We went to see the Danish film Flame and Citron, discussed on here on FriendFeed crime and mystery room, yesterday evening at the Barn Cinema at Dartington. You can read an interview with one of the film's stars Mads Mikkelsen here.
The film, directed by Ole Christian Madsen, is a brilliant portrait of the a country under occupation and the moral problems faced by those who refuse to collaborate. It is a very violent film but gets inside the emotions of the characters and shows that no one can be trusted in that situation. Denmark was in a unusual position among the occupied countries in that the Germans regarded Danes as fellow Nordics, and the occupation regime was not as harsh as it was in Poland. The population were caught in a moral dilemma of whether to resist and bring down the wrath of the Germans, or accept their privileged place in Nazi Europe.
Citron played by Mikkelsen starts out as the driver for Flame [Thure Lindhardt], a dedicated anti-Nazi, who is the designated assassin killing Danish Nazis and collaborators for the Holger Danske resistance movement. They work under orders from their shifty superior Aksel Winther, who might in fact be the traitor within the network. The situation escalates when he gives orders to begin assassinating Germans, and also the femme fatale Ketty Selmer, played by Stine Stengade. We never know who is going to betray, or to be betrayed, as the film progresses to its violent end.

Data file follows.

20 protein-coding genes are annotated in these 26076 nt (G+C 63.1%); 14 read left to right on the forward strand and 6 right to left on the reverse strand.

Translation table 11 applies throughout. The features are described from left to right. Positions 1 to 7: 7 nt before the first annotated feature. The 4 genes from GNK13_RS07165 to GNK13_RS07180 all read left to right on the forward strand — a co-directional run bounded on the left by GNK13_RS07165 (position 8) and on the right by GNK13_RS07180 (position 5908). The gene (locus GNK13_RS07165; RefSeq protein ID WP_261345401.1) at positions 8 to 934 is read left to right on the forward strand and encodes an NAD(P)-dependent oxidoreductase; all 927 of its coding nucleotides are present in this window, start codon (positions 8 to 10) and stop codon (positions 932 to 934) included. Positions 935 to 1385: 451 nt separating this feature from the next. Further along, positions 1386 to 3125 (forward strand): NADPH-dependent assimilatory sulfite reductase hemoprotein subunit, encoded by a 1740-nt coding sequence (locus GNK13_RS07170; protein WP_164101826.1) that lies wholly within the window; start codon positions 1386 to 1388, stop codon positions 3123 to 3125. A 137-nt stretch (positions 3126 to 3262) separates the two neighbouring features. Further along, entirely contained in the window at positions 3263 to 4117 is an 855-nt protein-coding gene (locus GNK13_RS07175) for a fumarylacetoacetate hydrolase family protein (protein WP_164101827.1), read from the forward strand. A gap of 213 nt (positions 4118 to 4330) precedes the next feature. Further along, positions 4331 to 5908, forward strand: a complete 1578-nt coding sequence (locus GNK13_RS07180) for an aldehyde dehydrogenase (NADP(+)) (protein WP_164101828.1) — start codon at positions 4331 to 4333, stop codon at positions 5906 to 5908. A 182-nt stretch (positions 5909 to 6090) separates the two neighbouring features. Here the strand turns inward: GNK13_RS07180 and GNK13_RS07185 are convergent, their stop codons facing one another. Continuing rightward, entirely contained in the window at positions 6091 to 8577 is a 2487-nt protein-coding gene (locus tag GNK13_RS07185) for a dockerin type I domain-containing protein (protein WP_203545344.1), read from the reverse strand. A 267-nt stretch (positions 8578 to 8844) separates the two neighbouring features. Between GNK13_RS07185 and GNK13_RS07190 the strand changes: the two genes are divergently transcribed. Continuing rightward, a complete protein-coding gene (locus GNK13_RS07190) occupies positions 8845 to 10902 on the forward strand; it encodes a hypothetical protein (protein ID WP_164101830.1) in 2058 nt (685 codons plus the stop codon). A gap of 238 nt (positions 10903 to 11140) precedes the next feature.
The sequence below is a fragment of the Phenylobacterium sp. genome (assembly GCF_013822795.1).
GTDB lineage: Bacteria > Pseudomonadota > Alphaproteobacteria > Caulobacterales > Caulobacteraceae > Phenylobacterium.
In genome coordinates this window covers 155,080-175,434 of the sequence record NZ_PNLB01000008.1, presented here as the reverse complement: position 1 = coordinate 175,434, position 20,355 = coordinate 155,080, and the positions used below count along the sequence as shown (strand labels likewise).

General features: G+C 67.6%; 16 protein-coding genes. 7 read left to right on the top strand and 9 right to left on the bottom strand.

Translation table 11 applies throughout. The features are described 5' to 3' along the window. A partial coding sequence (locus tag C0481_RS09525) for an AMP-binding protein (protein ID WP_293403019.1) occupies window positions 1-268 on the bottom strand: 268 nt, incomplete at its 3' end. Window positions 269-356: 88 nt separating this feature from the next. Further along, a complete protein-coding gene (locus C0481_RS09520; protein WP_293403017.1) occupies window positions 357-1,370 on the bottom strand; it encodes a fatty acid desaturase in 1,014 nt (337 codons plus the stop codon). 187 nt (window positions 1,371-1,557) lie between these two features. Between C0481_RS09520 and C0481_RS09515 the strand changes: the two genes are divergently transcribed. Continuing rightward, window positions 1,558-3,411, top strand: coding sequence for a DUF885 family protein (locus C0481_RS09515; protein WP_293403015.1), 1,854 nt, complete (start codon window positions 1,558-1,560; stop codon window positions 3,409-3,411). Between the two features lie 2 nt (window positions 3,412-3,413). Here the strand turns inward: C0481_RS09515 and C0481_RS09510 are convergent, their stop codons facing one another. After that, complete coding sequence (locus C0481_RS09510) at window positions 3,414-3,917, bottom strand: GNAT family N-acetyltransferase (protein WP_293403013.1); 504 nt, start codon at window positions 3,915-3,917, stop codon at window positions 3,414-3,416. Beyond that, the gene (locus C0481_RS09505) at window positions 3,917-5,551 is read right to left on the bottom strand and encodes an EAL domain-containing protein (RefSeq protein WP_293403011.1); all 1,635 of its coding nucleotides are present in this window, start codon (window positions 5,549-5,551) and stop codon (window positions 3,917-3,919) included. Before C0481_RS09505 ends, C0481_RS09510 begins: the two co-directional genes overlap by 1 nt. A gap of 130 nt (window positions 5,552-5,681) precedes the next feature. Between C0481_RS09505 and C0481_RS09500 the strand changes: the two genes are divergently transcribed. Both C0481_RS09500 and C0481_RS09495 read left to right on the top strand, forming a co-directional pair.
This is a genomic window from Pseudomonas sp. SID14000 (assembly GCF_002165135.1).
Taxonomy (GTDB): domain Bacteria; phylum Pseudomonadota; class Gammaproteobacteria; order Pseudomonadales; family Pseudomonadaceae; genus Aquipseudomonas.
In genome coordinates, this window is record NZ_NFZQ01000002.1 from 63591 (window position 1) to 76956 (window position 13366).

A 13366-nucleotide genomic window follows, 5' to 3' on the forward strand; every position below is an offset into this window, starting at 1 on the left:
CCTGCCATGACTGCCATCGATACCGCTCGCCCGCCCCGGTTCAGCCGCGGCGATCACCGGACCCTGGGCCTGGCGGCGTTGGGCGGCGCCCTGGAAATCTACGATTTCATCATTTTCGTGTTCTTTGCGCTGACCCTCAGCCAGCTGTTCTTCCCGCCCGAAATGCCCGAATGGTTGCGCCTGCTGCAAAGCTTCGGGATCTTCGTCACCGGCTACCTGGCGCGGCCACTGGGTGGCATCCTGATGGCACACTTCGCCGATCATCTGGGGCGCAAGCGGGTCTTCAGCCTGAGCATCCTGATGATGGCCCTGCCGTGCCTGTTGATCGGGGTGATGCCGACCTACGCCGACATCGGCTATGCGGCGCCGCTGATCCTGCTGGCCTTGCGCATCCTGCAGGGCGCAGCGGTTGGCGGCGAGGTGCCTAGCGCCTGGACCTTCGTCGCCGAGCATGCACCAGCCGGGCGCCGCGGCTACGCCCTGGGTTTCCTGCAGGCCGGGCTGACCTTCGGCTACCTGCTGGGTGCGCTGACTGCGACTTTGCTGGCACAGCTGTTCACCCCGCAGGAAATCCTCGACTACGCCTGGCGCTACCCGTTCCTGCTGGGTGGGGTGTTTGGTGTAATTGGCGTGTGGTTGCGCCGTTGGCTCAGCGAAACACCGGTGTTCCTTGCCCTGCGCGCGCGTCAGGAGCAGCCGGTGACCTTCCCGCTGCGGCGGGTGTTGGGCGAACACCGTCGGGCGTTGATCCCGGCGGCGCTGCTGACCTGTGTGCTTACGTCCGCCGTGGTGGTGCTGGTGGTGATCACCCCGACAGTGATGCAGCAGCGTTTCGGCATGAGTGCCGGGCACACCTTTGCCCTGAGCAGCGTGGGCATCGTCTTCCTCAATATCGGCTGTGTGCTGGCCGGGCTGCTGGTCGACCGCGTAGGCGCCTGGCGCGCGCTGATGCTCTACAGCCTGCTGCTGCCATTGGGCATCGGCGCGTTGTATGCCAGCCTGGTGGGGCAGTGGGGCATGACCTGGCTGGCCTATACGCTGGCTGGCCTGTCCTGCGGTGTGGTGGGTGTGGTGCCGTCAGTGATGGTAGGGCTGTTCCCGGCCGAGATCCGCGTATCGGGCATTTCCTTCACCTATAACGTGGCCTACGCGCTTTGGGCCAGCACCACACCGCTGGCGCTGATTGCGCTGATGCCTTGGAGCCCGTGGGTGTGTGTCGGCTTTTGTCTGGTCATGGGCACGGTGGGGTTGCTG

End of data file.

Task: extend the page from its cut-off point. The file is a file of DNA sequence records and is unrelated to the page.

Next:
The effect of all the violence on us was mitigated by the setting of the Barn cinema on the beautiful Dartington Hall estate near Totnes , and an excellent post film dinner in the Great Hall.
I could not help thinking as we had our meal how grateful I was for the location of English Channel, and the deeds of the RAF and Royal Navy during those years. The resistance movements in Occupied Europe were only very small minority of the population but they made up for that with extreme bravery and a necessary ruthlessness.